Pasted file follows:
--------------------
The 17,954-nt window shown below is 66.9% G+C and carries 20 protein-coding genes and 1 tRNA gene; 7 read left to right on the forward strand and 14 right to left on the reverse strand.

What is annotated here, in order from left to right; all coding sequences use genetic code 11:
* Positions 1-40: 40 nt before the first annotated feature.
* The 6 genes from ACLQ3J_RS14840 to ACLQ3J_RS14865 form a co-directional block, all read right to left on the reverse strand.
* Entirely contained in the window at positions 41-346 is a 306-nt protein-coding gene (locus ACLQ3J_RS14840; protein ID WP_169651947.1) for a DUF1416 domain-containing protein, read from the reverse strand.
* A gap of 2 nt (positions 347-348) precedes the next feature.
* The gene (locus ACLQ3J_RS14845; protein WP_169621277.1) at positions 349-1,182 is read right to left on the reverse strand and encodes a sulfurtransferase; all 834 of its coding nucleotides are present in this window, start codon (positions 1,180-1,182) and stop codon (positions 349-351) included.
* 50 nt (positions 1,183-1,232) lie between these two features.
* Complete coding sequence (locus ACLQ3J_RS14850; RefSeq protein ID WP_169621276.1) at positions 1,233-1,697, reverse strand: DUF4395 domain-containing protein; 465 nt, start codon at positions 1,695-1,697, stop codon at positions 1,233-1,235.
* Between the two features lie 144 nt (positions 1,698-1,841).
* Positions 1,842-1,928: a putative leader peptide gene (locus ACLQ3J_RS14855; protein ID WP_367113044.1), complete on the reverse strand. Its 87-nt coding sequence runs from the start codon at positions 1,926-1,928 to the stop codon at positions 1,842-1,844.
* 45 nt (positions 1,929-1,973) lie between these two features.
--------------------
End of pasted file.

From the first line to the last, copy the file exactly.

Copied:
The 17,954-nt window shown below is 66.9% G+C and carries 20 protein-coding genes and 1 tRNA gene; 7 read left to right on the forward strand and 14 right to left on the reverse strand.

What is annotated here, in order from left to right; all coding sequences use genetic code 11:
* Positions 1-40: 40 nt before the first annotated feature.
* The 6 genes from ACLQ3J_RS14840 to ACLQ3J_RS14865 form a co-directional block, all read right to left on the reverse strand.
* Entirely contained in the window at positions 41-346 is a 306-nt protein-coding gene (locus ACLQ3J_RS14840; protein ID WP_169651947.1) for a DUF1416 domain-containing protein, read from the reverse strand.
* A gap of 2 nt (positions 347-348) precedes the next feature.
* The gene (locus ACLQ3J_RS14845; protein WP_169621277.1) at positions 349-1,182 is read right to left on the reverse strand and encodes a sulfurtransferase; all 834 of its coding nucleotides are present in this window, start codon (positions 1,180-1,182) and stop codon (positions 349-351) included.
* 50 nt (positions 1,183-1,232) lie between these two features.
* Complete coding sequence (locus ACLQ3J_RS14850; RefSeq protein ID WP_169621276.1) at positions 1,233-1,697, reverse strand: DUF4395 domain-containing protein; 465 nt, start codon at positions 1,695-1,697, stop codon at positions 1,233-1,235.
* Between the two features lie 144 nt (positions 1,698-1,841).
* Positions 1,842-1,928: a putative leader peptide gene (locus ACLQ3J_RS14855; protein ID WP_367113044.1), complete on the reverse strand. Its 87-nt coding sequence runs from the start codon at positions 1,926-1,928 to the stop codon at positions 1,842-1,844.
* 45 nt (positions 1,929-1,973) lie between these two features.